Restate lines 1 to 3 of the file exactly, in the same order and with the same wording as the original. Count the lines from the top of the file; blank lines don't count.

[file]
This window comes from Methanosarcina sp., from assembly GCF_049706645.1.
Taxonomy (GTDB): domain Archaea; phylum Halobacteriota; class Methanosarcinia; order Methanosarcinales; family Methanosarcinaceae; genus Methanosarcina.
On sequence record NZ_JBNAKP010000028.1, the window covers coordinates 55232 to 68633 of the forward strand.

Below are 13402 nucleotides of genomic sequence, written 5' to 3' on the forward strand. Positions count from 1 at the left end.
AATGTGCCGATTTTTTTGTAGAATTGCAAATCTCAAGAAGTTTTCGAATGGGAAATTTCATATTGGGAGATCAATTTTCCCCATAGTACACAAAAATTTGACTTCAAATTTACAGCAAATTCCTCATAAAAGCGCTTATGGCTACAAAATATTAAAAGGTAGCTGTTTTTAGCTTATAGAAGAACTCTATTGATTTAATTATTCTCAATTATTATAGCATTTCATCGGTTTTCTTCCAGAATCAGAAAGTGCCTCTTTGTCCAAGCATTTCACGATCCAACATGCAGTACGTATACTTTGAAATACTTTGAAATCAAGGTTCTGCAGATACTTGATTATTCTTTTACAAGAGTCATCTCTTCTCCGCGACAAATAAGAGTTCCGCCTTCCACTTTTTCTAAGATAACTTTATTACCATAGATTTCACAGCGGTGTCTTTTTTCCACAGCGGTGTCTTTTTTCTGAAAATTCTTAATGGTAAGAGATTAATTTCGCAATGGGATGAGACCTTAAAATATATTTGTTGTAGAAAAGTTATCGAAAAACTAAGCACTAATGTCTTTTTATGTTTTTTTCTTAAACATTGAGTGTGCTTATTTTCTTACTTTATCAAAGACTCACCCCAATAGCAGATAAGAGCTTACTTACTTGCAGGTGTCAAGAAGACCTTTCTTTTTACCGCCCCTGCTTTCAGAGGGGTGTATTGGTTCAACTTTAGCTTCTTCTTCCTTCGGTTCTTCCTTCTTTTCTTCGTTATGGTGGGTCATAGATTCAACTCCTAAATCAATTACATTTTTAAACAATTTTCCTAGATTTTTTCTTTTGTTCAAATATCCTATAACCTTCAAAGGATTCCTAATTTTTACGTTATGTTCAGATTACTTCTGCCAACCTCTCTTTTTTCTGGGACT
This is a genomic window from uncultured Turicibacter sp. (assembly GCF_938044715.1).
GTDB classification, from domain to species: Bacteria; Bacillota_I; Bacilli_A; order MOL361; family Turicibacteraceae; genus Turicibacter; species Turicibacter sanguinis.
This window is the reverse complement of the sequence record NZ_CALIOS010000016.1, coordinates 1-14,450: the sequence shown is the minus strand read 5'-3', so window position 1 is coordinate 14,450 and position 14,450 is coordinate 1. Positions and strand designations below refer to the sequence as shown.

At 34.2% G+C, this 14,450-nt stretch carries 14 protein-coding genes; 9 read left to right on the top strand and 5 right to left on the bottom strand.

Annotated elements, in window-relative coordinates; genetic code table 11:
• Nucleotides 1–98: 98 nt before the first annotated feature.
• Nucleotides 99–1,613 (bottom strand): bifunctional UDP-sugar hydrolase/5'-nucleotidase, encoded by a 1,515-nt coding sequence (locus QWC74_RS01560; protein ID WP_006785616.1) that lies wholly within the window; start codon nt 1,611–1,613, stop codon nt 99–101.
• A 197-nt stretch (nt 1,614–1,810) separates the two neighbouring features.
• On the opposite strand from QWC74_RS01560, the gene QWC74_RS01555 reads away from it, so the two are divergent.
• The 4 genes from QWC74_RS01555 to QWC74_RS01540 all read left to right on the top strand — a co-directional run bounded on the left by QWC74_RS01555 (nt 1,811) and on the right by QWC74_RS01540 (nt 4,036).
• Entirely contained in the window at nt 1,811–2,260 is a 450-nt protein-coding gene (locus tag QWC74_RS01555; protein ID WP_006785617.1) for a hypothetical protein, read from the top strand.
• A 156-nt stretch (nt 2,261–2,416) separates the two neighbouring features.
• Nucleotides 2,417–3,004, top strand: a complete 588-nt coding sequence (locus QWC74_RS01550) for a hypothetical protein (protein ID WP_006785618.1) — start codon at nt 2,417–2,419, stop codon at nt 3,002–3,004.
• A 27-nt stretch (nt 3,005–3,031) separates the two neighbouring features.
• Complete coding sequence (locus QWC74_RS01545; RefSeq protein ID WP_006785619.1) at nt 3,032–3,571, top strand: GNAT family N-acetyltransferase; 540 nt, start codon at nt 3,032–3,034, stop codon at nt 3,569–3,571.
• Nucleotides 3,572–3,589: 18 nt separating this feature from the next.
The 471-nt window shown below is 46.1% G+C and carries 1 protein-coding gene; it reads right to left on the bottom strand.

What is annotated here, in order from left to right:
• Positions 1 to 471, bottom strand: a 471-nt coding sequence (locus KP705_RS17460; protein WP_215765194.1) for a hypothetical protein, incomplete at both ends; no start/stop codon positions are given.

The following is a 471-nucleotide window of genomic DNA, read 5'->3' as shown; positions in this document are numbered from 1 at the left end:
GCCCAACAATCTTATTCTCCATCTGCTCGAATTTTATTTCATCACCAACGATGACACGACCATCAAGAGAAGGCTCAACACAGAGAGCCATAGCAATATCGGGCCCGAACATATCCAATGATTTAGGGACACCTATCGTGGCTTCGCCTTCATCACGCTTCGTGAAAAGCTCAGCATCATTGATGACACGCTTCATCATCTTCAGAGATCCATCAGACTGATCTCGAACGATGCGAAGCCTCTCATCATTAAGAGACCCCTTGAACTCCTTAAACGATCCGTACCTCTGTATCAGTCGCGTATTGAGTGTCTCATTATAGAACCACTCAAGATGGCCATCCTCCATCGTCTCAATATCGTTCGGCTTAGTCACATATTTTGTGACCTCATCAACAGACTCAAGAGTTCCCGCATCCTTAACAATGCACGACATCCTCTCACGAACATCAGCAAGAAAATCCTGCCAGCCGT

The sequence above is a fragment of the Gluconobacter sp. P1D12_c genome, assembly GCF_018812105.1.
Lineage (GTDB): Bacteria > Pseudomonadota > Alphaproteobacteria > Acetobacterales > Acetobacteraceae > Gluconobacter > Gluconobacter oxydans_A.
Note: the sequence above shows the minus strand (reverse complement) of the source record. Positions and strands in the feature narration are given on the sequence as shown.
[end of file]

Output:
This window comes from Methanosarcina sp., from assembly GCF_049706645.1.
Taxonomy (GTDB): domain Archaea; phylum Halobacteriota; class Methanosarcinia; order Methanosarcinales; family Methanosarcinaceae; genus Methanosarcina.
On sequence record NZ_JBNAKP010000028.1, the window covers coordinates 55232 to 68633 of the forward strand.